DEARBORN, Michigan – As the Dearborn Community prepared for the impact of a protest planned by Florida-based pastor Terry Jones, the Oakwood Healthcare System (OHS) took another step toward celebrating the diversity of its patients, staff and community members.
Local and regional religious and elected officials joined representatives of Oakwood Healthcare Inc (OHI) to open the new, expanded Sanctuary — in Honor of Frank C. and Mary T. Padzieski at the Oakwood Hospital & Medical Center in Dearborn.
The new space is designed to bring people of all faiths together, according to Michael Geheb, MD, FACP, FCCM, division president of Oakwood Healthcare. It includes religious symbols of significance to people of all the major faiths in the community — and beyond — in a space that can either be shared or separated by sliding glass doors, so that people can worship separately and together at the same time.
“This space was meant to be a uniting space,” said Geheb. “We needed a space where we could all come together.”
The project is several years in the making and started shortly after Geheb came to the hospital and was informed that the existing chapel was too small to meet the needs of the community. Work started on the expansion last October — when Frank Padzieski, who founded the original chapel in honor of his wife, Mary turned 102 years old. The $1.3 million project is being funded entirely through donations. Geheb said it was an important project on many levels, as is the location of the sanctuary. It’s in the geographic center of the building.
“Hospitals are places where people come with great stress, great anxiety — nobody wants to be in the hospital,” said Geheb. “We take care of your physical needs but we’re looking, also, to give you a space where you can personally address your spiritual needs.
“The spirit of healing needs to be at the center of the hospital,” he added. “No matter where you come into the hospital and you walk through it, you will encounter this space and it will invite you to come in.”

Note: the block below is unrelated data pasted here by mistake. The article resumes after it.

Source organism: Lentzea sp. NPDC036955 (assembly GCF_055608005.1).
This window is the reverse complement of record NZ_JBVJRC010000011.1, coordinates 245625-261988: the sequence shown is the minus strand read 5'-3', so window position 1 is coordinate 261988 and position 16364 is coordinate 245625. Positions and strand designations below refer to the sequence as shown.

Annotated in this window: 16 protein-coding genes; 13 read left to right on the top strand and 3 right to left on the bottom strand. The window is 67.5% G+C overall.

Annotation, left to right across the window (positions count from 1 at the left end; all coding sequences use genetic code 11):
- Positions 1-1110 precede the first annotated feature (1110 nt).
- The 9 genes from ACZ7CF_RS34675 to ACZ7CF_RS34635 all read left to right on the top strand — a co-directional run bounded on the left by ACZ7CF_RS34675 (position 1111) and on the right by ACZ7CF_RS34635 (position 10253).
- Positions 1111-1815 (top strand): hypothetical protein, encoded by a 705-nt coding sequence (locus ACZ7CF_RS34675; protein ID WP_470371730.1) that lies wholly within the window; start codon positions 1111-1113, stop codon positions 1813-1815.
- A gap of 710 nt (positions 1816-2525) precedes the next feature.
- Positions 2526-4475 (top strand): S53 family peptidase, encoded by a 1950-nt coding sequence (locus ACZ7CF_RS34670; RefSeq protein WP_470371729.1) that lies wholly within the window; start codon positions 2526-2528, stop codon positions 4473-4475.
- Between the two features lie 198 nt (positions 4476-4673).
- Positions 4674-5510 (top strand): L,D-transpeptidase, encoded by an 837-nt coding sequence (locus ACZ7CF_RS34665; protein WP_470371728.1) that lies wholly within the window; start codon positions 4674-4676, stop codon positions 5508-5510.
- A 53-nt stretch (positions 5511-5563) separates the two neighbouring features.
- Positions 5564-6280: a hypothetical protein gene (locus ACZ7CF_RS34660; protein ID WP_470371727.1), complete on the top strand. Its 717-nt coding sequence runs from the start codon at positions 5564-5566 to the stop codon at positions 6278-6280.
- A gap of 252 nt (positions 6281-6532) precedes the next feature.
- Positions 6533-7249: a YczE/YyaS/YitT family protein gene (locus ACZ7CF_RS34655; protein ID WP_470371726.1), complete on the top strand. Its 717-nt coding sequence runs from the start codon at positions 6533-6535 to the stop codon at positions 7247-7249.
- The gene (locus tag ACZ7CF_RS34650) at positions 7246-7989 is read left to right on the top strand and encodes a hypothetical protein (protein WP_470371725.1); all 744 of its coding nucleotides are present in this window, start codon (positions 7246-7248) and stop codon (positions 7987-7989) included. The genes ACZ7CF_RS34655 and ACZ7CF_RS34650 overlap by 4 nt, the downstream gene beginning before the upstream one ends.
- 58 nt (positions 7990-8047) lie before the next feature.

The committee that took on the project was comprised of individuals of different beliefs, background, race and ethnicity.
William Abbatt, a Dearborn resident who served on the capital campaign committee, said he was pleased to be involved with the project and awed at the way it turned out.
“The friends and the family serve as a support group to the patient. The sanctuary serves the friends and family directly and the patient indirectly because the stronger the support group the more effective it can be,” said Abbatt. “The need for something like this is often unappreciated until you’re personally touched by a situation.”
The project expanded the old chapel from about 650 square feet to more than 1,000 square feet, and includes stained glass windows that celebrate multiple faiths. There is seating for up to 100 people. Still planned is an obelisk near the entrance that will include the word ‘God’ in all faith languages of the world and in every human script.
“Our intent is to make something that people are drawn to,” said Geheb. “They can touch it; they can feel it; and they can identify with it.”
The Rev. Tony Marshall, chaplain at Oakwood, said he thinks the Sanctuary sends a message that is sorely needed in this day and age.
“With all the wars and fighting and divisiveness, separation amongst race, ethnicity and religion, our God took some Christians and Muslims and Jews, Hindus, Agnostics, Athiests, Buddhists — we all sat at the table together with one common plan: to create a holy and sacred place for people that are hurting,” said Marshall. “I wish we could take this message to the far ends of the earth to say that when we work together, we really can get it right.”
John Behl says
Gentlemen and ladies, thank you and congratulations for your efforts and may your success in “and beyond” be also as noteworthy in Iran, Saudi Arabia, Syria, Palestine, Israel and other countries of the Middle East. Thanks Jack